Designing for Women in the Developing World
Zubaida Bai is on a mission. Her goal: To educate women about safer healthcare practices and to encourage them to be self-aware throughout their reproductive life cycles.
In 2010, Zubaida founded ayzh (pronounced “eyes”), a social enterprise which originated with her birth kit, JANMA, designed to prevent infection during childbirth for women in developing countries. JANMA, meaning ‘Birth,’ is a purse containing the “basic, clean tools” needed for safer childbirth. Since the kit’s launch, over 300,000 products have been sold offering over 1.5 million women and children improved health outcomes.
As a mother, Zubaida understood just how necessary it was to have access to the safest possible medical equipment when preparing to give birth. According to UNICEF, eight hundred women die every single day from preventable causes during pregnancy or childbirth. 20% of this number are from within India. By selling JANMA for only $3 a pop, her team have been able to reach mothers in over 20 developing countries.
Thanks for taking the time to talk to us, Zubaida.
Your products are safe to use, desirable, sustainable, and cost-effective. With design constraints pertaining to production, sanitation, sustainability and waste, how did you know which elements to prioritise?
From the beginning, the key thing was the packaging. That’s something that would brighten up every woman’s eye. They really want to see something beautiful and something that was useful. The biodegradability was something we had to bring in because 70% of the waste in the Indian medical industry is because of packaging. There are many design constraints when ensuring every component in the kit environmentally friendly, but then the larger medical manufacturing sector did not allow us to do that. We had to pick our battles. We had to prioritise the top three things which, for us, were the ethics of the product, the price, and the impact and usefulness of the product.
What the biggest universal misconceptions out there about women’s health?
Many people believe they don’t know what they need and what are the right products for them. The biggest problem with that is you don’t engage the stakeholder group you are developing for and that definitely needs to change–– it’s a big issue.
As a product developer and engineer by trade, have you faced any personal difficulties in your field, as a woman?
I remember when I used to go out for field trips back when we were designing the product, and I had just had my second child. He would travel with me all the time because he was being breastfed. I would always face this comment from men saying, ‘You’re not being fair to your child.’ I started travelling when my child was probably less than a month old. [I said] ‘I’m being absolutely fair to him because I’m breastfeeding him, and he’s travelling with me, and that’s all he needs, right? He’s with me.’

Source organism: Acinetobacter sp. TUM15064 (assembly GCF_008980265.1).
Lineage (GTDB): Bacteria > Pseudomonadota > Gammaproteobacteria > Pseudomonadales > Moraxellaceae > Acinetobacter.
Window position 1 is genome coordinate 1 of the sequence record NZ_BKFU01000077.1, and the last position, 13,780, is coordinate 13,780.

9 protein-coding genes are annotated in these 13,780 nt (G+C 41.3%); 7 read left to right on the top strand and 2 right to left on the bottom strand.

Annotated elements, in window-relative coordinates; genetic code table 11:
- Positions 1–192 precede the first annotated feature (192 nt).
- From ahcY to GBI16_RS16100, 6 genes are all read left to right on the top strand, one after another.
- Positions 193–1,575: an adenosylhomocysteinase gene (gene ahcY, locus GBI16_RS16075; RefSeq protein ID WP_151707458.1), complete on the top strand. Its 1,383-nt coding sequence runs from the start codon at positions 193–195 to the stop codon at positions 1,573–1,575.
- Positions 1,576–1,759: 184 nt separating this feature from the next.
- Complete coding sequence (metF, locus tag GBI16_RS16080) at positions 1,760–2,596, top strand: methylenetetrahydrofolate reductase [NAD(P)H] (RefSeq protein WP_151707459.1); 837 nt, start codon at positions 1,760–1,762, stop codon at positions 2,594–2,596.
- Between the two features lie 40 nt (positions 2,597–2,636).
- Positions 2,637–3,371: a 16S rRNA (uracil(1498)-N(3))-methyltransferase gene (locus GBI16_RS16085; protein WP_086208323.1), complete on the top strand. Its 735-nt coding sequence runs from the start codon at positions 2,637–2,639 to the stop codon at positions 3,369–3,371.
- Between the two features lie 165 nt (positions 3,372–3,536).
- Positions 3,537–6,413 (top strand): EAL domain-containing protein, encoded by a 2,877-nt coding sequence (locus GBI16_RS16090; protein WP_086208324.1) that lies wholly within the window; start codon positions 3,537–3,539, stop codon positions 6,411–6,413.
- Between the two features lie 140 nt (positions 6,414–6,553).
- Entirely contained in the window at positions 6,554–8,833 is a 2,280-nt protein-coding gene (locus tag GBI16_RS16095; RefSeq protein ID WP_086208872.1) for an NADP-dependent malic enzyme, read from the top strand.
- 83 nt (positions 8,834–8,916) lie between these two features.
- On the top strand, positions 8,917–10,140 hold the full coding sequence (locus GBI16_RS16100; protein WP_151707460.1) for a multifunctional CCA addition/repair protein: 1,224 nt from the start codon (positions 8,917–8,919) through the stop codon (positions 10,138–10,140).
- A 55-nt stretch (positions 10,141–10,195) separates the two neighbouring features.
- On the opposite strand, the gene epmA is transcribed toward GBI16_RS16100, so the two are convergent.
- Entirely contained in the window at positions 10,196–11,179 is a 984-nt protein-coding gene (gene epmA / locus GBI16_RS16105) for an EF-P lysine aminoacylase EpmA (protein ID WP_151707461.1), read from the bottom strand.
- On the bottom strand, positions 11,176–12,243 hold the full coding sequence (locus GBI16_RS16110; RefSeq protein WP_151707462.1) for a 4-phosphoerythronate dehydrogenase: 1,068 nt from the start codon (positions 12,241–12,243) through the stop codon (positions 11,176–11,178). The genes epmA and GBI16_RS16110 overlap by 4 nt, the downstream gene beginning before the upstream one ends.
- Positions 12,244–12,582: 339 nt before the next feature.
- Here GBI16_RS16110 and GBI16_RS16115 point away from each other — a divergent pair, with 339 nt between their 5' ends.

The person I’m not being fair to is myself, not the child. I’m taking a lot of pain and effort to give the child what the child deserves. I think it’s a very Indian, African issue and not necessarily a western world issue. I am not advocating that women should go into this world when they have little babies–– they definitely should take a rest! I just feel like the world is not fair to women who are out there trying to do their thing, and [doesn’t] respect them for what they’re doing.
Could you share a story about a new mother who benefited from the birth kit?
A woman was talking about having a birth–– usually in remote areas, where when the birth happens, the placenta and the blood is collected in a plastic bucket that looks more like a trash bin that a piece of medical equipment. She said that it made her feel dirty. But when the kit came in, she said that she ‘knew everything was clean’ around her, and the baby was well taken care of. We’ve realised that no woman on whom the birth kit is used views it as a medical product. Instead, it’s seen as a respectful childbirth. We can sell the product to the hospitals and healthcare workers with the medical benefits, but, for the mother, it comes down to delivering a more dignified birth for their child.
What do you hope to achieve with your range of products, now that they have been successful in advancing medical procedures in women’s health?
We are moving on from just the maternal health issue to looking at women’s health as one reproductive health lifecycle. We are starting with menstrual hygiene, going on, all the way up to postpartum hygiene. Over the next few years, we hope to include products in family planning and menopause as well. We aspire to be a company that focuses on women’s health overall by providing products, services and education at different points of intervention throughout life. [Women] can associate with the brand, trust the brand and come to us with any need that they have. At least at this point, that’s where we aspire to go.